OlympianField Hockey

Katelyn Ginolfi

Olympian 2008, 2012, 2016

news from athlete's sport

Athlete Bio


Lewes, DE


St. Marks High School ('07) University of North Carolina ('11)

Daughter to Ken and Cindy Falgowski...Married to Jon Ginolfi, former member of the U.S. Men's National Team, May 6, 2017...Siblings are Kerry, Carly and Tim...Nickname is Falgo...Began playing field hockey in 1998...Game Day Mantra: "The world is your kite, go fly it. Dare to be brilliant."...Best Words of Advice: "Play your best and the rest will take care of itself. "
  • 2018: Retired from the U.S. Women's National Team with 261 international caps
  • 2018: Series against The Netherlands (Palo Alto, Calif.), Series against Canada (Chula Vista, Calif.)
  • 2017 : The Hawke's Bay Cup (4th, Hawke's Bay, New Zealand), Series against Ireland (Lancaster, Pa.)
  • 2016: Series against Canada (Chula Vista, Calif.), Series against Chile (Lancaster, Pa.), Series against Holland (Hilversum, The Netherlands), Citi Rio Send-Off Series (Lancaster, Pa.)
  • 2015: Series against Argentina (Lancaster, Pa.), 8 Nations Tournament (5th, Hawke's Bay, New Zealand), Series against Ireland (Lancaster, Pa.), Series against Great Britain (Marlow, England), Series against Japan (Lancaster, Pa.)
  • 2013: Four Nations (Auckland, New Zealand)
  • 2011: Nominated for FIH Young Player of the Year Award, Named NFHCA/Longstreth Division I National Player of the Year (UNC), Named Player of the Tournament at the Women's National Championship (Washington, D.C.)
  • 2009: Junior World Cup Team (Boston, Mass.), NCAA Division I National Champion (UNC), Earned All-America and All-ACC honors, Recipient of the UNC Anderson Mark of Excellence Most Valuable Player award, All-NCAA Tournament selection (UNC)
  • 2008: Only collegiate athlete named to the Beijing Olympic Team roster, Second-team All-America honors, All-ACC and All-ACC Tournament (UNC)
  • 2007: NCAA Division I National Champion (UNC), Named 2007 ACC Freshman of the Year, Led the nation in assists, Named Second-team All-America, Named All-ACC and All-NCAA Tournament (UNC)
  • 2005: Junior Pan American Championships (2nd, San Juan, Puerto Rico), Junior World Cup (7th, Santiago, Chile), Earned first international cap vs Canada (8/28), Named to the U.S. Women's National Team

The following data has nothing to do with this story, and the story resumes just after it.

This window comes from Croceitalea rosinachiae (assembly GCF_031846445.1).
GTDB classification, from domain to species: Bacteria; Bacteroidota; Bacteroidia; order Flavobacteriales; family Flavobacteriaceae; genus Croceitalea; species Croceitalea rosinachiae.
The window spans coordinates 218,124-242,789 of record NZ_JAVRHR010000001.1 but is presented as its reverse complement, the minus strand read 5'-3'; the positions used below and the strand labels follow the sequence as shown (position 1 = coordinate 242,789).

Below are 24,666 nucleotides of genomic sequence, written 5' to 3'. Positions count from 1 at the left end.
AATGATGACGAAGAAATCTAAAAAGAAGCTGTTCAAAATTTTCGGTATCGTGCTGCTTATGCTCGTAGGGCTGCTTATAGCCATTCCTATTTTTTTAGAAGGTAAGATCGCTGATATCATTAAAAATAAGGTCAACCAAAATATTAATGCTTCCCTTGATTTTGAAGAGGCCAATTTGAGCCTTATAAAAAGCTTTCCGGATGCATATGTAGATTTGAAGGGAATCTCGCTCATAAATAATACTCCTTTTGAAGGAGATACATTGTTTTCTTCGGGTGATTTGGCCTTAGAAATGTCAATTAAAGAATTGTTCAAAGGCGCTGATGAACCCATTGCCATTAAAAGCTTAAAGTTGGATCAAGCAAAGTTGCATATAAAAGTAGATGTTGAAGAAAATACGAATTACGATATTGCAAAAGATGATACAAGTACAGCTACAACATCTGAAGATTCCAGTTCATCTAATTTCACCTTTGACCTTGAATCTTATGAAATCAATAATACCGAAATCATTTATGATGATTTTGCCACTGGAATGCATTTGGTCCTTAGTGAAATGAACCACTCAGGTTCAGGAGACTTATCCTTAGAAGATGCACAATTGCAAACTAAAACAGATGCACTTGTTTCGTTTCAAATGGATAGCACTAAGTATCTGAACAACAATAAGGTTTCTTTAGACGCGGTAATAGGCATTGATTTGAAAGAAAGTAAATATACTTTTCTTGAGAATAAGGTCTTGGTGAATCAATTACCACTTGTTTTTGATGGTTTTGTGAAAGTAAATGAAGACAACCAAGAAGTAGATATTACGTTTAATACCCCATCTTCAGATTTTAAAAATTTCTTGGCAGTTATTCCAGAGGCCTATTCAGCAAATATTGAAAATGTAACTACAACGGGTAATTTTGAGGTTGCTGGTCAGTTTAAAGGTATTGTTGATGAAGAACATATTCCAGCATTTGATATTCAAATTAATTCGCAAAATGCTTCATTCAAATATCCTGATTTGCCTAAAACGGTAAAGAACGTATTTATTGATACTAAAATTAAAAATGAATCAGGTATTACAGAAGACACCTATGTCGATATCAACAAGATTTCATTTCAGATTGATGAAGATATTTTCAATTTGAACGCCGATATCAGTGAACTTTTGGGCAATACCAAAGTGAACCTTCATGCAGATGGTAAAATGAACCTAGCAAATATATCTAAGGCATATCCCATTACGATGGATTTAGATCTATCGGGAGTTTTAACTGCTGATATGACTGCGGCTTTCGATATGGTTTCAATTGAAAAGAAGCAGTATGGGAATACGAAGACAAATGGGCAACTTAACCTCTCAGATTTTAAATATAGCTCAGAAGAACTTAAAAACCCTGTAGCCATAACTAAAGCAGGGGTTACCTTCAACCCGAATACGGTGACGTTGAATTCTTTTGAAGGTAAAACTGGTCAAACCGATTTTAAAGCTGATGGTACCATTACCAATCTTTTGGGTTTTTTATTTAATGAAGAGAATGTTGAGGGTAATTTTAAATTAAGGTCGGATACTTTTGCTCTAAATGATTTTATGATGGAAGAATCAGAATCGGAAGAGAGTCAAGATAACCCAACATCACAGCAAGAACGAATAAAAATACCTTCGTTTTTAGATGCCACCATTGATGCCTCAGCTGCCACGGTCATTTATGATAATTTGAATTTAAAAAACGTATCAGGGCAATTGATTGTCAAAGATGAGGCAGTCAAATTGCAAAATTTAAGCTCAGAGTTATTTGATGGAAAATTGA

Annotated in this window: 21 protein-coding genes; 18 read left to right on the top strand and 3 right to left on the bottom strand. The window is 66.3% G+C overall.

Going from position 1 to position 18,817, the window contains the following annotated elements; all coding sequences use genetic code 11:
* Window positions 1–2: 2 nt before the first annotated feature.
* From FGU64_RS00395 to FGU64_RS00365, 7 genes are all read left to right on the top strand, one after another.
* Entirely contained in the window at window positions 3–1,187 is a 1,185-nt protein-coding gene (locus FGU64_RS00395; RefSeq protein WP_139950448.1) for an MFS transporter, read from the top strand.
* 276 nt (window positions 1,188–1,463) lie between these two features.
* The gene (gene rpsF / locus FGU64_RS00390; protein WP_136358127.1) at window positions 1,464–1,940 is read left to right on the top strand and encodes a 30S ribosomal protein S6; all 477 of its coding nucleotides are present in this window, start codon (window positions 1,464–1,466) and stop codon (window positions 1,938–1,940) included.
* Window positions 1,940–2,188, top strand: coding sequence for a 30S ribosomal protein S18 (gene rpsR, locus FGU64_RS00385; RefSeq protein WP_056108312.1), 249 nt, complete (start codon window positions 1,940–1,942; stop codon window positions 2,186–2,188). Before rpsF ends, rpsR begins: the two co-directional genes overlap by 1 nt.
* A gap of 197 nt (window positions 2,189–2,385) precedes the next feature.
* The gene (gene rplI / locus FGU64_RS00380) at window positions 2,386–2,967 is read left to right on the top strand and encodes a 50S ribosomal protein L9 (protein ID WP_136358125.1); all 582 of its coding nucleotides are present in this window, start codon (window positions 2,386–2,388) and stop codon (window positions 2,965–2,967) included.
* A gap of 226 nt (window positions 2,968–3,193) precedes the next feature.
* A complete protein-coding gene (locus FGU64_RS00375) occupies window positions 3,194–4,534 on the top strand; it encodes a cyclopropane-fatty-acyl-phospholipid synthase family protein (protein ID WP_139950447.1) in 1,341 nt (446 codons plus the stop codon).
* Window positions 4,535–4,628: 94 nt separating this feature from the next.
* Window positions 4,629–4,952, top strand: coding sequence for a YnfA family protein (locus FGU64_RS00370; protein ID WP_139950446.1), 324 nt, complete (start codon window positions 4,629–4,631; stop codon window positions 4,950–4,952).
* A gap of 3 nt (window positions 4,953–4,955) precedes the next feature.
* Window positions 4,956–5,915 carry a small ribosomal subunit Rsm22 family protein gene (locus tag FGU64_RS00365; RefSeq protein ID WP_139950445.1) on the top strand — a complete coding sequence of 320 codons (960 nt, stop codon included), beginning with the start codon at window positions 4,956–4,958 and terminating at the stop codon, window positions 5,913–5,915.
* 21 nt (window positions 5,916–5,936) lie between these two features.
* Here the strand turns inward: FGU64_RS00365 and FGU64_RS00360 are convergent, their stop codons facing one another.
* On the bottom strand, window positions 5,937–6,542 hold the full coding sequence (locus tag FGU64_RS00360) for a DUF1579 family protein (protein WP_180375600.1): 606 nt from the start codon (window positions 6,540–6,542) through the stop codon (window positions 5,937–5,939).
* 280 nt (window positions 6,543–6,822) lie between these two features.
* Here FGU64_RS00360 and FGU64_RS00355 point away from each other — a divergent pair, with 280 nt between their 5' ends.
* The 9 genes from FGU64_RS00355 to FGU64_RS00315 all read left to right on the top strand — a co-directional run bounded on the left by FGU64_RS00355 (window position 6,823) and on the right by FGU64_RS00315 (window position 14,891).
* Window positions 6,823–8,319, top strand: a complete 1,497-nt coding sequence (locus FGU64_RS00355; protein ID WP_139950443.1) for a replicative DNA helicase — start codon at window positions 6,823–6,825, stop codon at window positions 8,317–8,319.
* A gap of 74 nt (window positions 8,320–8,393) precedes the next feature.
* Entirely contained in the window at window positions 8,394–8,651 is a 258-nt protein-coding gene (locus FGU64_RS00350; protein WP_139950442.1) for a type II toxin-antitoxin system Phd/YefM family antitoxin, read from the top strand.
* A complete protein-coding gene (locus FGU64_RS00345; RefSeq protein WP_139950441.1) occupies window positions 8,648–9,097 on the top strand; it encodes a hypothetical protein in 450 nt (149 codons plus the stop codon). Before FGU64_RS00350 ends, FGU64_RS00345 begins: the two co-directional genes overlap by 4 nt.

• 2003: Youngest player to be named to the U.S. U-20 Women's National Team at the age of 14.
  • Rio 2016 Olympic Games (5th, Rio de Janeiro, Brazil)
  • London 2012 Olympic Games (12th, London, England)
  • Beijing 2008 Olympic Games (8th, Beijing, China)
  • Gold - 2017 World League Semifinals (Johannesburg, South Africa)
  • Gold - 2015 Pan American Games (Toronto, Canada)
  • Gold - 2014 Champions Challenge (Glasgow, Scotland)
  • Gold - 2013 World League Round 2 (Rio de Janeiro, Brazil)
  • Gold - 2011 Pan American Team (Guadalajara, Mexico)
  • Gold - 2008 Olympic Qualifier Tournament (Kazan, Russia)
  • Silver - 2012 Champions Challenge I (Dublin, Ireland)
  • Silver - 2010 AtaHolding World Cup Qualifier Team (Chula Vista, Calif.)
  • Silver - 2007 Pan American Games (Rio de Janiero, Brazil)
  • Bronze - 2017 Pan American Cup (Lancaster, Pa.)
  • Bronze - 2016 Champions Trophy (London, England)
  • 4th - 2014 Rabobank Hockey World Cup (The Hague, Netherlands)
  • 4th - 2007 Champions Challenge (Baku, Azerbaijan)
  • 5th - 2015 World League Round Semifinals (Valencia, Spain)
  • 6th - 2006 Hockey World Cup (Madrid, Spain), Youngest USA player to compete at the World Cup (17 years, 11 months)
Pairing successful knee surgery in 2011 with an aggressive rehab schedule, midfielder Falgowski was back on the turf preparing for the London Olympic Games in April. She was the youngest collegiate athlete on the Beijing Olympic Roster in 2008. A debilitating concussion in 2010 and a torn anterior cruciate ligament could not slow down this rising star on the world stage. Falgowski led the Tar Heels to the final of the NCAA tournament and played in the match of her life, shutting down Argentina's top player in the Pan American Games final, all with a busted knee. Not surprisingly, she was named a 2011 World All-Star by the International Hockey Federation and was also a nominee for FIH Young Player of the Year Award; given to the finest field hockey players under the age of 23.
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